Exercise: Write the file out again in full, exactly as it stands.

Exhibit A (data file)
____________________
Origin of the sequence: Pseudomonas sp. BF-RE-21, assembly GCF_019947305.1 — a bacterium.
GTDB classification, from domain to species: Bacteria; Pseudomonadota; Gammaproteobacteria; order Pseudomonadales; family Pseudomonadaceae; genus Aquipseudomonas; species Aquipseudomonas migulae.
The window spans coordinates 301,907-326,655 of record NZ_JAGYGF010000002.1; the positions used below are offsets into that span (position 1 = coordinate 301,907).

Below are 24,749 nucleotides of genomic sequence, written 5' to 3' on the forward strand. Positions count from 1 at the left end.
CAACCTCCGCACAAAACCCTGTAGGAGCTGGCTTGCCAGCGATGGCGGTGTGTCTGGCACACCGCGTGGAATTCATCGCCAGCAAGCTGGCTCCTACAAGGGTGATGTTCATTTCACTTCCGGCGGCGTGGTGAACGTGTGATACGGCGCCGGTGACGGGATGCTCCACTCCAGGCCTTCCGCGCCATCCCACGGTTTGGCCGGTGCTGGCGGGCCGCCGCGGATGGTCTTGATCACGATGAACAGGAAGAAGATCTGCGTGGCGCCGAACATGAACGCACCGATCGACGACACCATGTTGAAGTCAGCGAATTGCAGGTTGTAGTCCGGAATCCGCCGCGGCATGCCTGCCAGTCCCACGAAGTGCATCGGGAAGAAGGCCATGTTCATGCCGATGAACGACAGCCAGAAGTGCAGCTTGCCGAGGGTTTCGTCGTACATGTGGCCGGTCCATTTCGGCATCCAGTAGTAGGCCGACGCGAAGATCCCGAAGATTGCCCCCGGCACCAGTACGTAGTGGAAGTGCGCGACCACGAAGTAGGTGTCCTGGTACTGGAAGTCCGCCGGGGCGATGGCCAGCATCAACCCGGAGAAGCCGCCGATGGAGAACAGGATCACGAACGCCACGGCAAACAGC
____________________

Origin of the sequence: Pseudomonas sp. BF-RE-21, assembly GCF_019947305.1 — a bacterium.
GTDB classification, from domain to species: Bacteria; Pseudomonadota; Gammaproteobacteria; order Pseudomonadales; family Pseudomonadaceae; genus Aquipseudomonas; species Aquipseudomonas migulae.
The window spans coordinates 301,907-326,655 of record NZ_JAGYGF010000002.1; the positions used below are offsets into that span (position 1 = coordinate 301,907).

Below are 24,749 nucleotides of genomic sequence, written 5' to 3' on the forward strand. Positions count from 1 at the left end.
CAACCTCCGCACAAAACCCTGTAGGAGCTGGCTTGCCAGCGATGGCGGTGTGTCTGGCACACCGCGTGGAATTCATCGCCAGCAAGCTGGCTCCTACAAGGGTGATGTTCATTTCACTTCCGGCGGCGTGGTGAACGTGTGATACGGCGCCGGTGACGGGATGCTCCACTCCAGGCCTTCCGCGCCATCCCACGGTTTGGCCGGTGCTGGCGGGCCGCCGCGGATGGTCTTGATCACGATGAACAGGAAGAAGATCTGCGTGGCGCCGAACATGAACGCACCGATCGACGACACCATGTTGAAGTCAGCGAATTGCAGGTTGTAGTCCGGAATCCGCCGCGGCATGCCTGCCAGTCCCACGAAGTGCATCGGGAAGAAGGCCATGTTCATGCCGATGAACGACAGCCAGAAGTGCAGCTTGCCGAGGGTTTCGTCGTACATGTGGCCGGTCCATTTCGGCATCCAGTAGTAGGCCGACGCGAAGATCCCGAAGATTGCCCCCGGCACCAGTACGTAGTGGAAGTGCGCGACCACGAAGTAGGTGTCCTGGTACTGGAAGTCCGCCGGGGCGATGGCCAGCATCAACCCGGAGAAGCCGCCGATGGAGAACAGGATCACGAACGCCACGGCAAACAGC